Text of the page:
And not only Europe; America as well.
by Peter Wolfgang
“Europe is the faith and the faith is Europe,”
observed the English writer Hilaire Belloc almost 100 years ago. Western Civilization makes no sense apart from its Christian origin and identity.
The last 100 years has proven him right. If our civilization makes no sense without Christianity, it cannot survive without Christianity. The post-Christian West is a nihilistic sinkhole. It’s hostile to the faith that birthed it. It gave up the very beliefs — in human dignity and freedom, for two — that made it what it was. It replaced them with “globalism.” (For more on this, see the late James Schall’s explanation of Belloc’s quip.)
But the nationalist-populist movement has just made a shift in strategy that could change that. Nationalists could save globalism from itself — and thereby save Europe. If, that is, they can reestablish its Christian origins.
Fighting From Within
The Wall Street Journal reports that movements skeptical of the European Union now
“want to stay in the EU and fight it from within.”
That is, to change it from within. Take Italian nationalist leader Matteo Salvini. He now
“casts himself as the real pro-European, who has come to rescue the European project.”
Salvini brandished a rosary at a political rally and entrusted Italy to the Virgin Mary. Italy’s Catholic establishment shunned him for it. An Italian bishop told voters that anyone who votes for his party is not a Christian.
These events are important for three reasons. They show that the rising tide of nationalist-populism can be rooted in Christianity. They raise the possibility of returning the EU to its Christian origins. And they show obstacles from within the Church itself.
In general, I applaud the “nationalist” (I would prefer “patriotic”) uprisings occurring throughout the West. But they are not enough on their own. They could easily go bad without Christianity. It’s not enough to be populist. Populism only deserves to succeed if it re-establishes Christian civilization. It’s dangerous just to believe in your nation. That could become a new version of the pagan fascism of the last century.
The globalists, however, are another matter. In 2003, the European Union snubbed Pope St. John Paul II’s request to include a reference to God or Christianity in the EU Constitution. But the Pope, in chapter six of his 2003 apostolic exhortation on Europe, best understood Belloc’s quip: without the faith, there is no Europe.
And the EU itself was originally a Christian project. The EU was founded by Christian Democrats. They founded it to fight against socialism. European Christians had previously fought democracy. But in the 20th century they asked:
“Was there a way of engaging with the new liberal structures without being overwhelmed and taken captive by them?”
And not just Catholics. They drew inspiration from the Calvinist Abraham Kuyper, prime minister of the Netherlands. He declared:
‘There is not a square inch in the whole domain of our human existence over which Christ, who is Sovereign over all, does not cry: Mine!’”
They succeeded, for a time:
“Regardless of current controversies, the European Union must be counted as one of the Christian democrats’ greatest achievements . … Simply put, there would have been no EU without Christian democracy” (emphasis added).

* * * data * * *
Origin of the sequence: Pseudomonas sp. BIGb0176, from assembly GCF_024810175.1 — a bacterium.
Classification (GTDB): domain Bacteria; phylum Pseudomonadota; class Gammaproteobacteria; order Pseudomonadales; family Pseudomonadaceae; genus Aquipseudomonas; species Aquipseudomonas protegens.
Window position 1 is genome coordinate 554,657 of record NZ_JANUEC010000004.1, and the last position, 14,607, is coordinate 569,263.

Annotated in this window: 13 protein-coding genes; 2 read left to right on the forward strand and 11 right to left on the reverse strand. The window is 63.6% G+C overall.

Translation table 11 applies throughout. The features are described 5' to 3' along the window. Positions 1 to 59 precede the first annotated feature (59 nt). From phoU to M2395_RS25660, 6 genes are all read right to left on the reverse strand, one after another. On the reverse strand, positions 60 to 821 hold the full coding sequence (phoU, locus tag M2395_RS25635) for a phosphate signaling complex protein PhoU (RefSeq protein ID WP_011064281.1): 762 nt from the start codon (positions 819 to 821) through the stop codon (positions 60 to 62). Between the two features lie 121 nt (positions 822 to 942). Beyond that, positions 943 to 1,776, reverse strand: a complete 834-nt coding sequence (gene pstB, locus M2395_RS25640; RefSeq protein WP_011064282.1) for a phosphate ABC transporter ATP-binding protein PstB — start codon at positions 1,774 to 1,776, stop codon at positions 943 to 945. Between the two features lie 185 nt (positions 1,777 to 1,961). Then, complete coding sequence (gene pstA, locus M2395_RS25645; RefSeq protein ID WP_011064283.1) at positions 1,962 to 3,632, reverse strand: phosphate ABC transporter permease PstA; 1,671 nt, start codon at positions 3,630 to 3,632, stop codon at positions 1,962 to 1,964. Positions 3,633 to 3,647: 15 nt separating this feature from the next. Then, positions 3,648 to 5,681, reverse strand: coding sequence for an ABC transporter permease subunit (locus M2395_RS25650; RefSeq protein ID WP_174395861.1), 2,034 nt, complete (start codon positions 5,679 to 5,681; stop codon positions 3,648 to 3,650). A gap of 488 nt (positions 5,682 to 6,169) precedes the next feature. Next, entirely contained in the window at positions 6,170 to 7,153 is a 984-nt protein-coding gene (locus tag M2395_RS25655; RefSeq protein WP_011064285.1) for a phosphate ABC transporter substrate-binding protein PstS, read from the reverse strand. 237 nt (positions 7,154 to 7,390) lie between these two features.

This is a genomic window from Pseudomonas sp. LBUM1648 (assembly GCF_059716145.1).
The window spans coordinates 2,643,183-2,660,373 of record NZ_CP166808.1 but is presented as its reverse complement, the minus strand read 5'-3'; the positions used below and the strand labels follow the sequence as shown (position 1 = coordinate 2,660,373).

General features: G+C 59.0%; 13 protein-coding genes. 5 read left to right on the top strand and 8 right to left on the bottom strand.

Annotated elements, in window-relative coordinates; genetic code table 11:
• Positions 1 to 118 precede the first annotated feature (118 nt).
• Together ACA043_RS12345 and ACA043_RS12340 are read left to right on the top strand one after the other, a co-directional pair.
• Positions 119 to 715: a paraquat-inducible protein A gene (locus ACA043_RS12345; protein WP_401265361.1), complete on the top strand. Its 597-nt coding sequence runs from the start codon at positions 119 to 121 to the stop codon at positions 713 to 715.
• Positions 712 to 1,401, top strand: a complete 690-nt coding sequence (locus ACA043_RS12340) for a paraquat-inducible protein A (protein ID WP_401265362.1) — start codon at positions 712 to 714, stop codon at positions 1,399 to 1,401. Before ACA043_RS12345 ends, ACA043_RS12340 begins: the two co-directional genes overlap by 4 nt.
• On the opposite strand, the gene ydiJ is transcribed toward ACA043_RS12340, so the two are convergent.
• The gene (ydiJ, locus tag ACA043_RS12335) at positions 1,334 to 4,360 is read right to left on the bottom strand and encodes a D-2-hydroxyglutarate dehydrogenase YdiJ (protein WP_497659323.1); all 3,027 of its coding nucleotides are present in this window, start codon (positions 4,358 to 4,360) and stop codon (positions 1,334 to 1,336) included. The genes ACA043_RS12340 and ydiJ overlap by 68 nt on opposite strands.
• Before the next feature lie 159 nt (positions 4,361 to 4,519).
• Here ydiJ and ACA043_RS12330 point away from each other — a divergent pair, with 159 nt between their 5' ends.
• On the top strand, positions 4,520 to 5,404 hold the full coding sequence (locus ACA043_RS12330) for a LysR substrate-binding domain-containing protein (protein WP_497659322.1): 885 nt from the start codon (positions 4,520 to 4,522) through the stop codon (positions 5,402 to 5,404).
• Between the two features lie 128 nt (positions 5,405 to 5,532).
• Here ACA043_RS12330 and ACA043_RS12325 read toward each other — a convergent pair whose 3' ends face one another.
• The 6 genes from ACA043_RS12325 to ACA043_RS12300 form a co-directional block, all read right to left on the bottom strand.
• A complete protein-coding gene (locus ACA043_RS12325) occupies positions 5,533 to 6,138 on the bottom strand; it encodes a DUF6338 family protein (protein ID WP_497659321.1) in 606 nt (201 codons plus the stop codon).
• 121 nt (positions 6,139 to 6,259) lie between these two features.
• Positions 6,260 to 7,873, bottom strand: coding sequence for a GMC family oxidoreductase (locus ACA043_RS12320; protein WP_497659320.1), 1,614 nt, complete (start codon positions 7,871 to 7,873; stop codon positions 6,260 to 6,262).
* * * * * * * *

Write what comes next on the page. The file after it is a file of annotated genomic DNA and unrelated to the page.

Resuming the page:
But it didn’t last:
“Yet judged by Christian democracy’s own standards of seeking to imbue our societies with a Christian vision of the common good, we need only look around today to judge it an obvious failure.”
And so we arrive at the 2019 EU elections. The nationalists are the sole remaining political movement for restoring Europe’s Christian identity. And therefore Europe itself.
Which makes the Church’s hostility to it all the more bizarre. How is it wrong for an Italian politician to brandish a rosary at a political rally and entrust Italy to the Virgin Mary? But right for an Italian bishop to tell voters that anyone who votes for that politician’s party is not a Christian?
Imagine you believe that supporting unrestricted immigration is Christian. And that Salvini speaking “glowingly of St. John Paul II and retired Pope Benedict XVI for having tried to remind Europe of its Christian roots” is less Christian. The Church would still be guilty of clericalism for attacking Salvini.
As Christians, we must welcome the stranger and sojourner. It is wrong to resist immigration out of hatred. Or a fear of those who are different than us. But it is not wrong to resist a massive change in the demographics of your culture. As Cardinal Raymond Burke said, “To be opposed to large-scale Muslim immigration is … a responsible exercise of one’s patriotism.” Church officials violate the freedom of lay Christians when they tell us otherwise.
The Church often seems to take the same pro-unrestricted immigration view as globalists and big business. That will be an obstacle for a populist-led revival of Christianity in Europe. And not the only obstacle. There may not be enough Christians left in Europe for a Christian populist revival. And the West is not having enough children to replace itself.
The nationalists face steep challenges. The “New Springtime” of faith that Pope St. John Paul II prophesied for the new millennium may hang in the balance.
We should pray for their success. And for the leadership of our own churches to work with, and not against, them.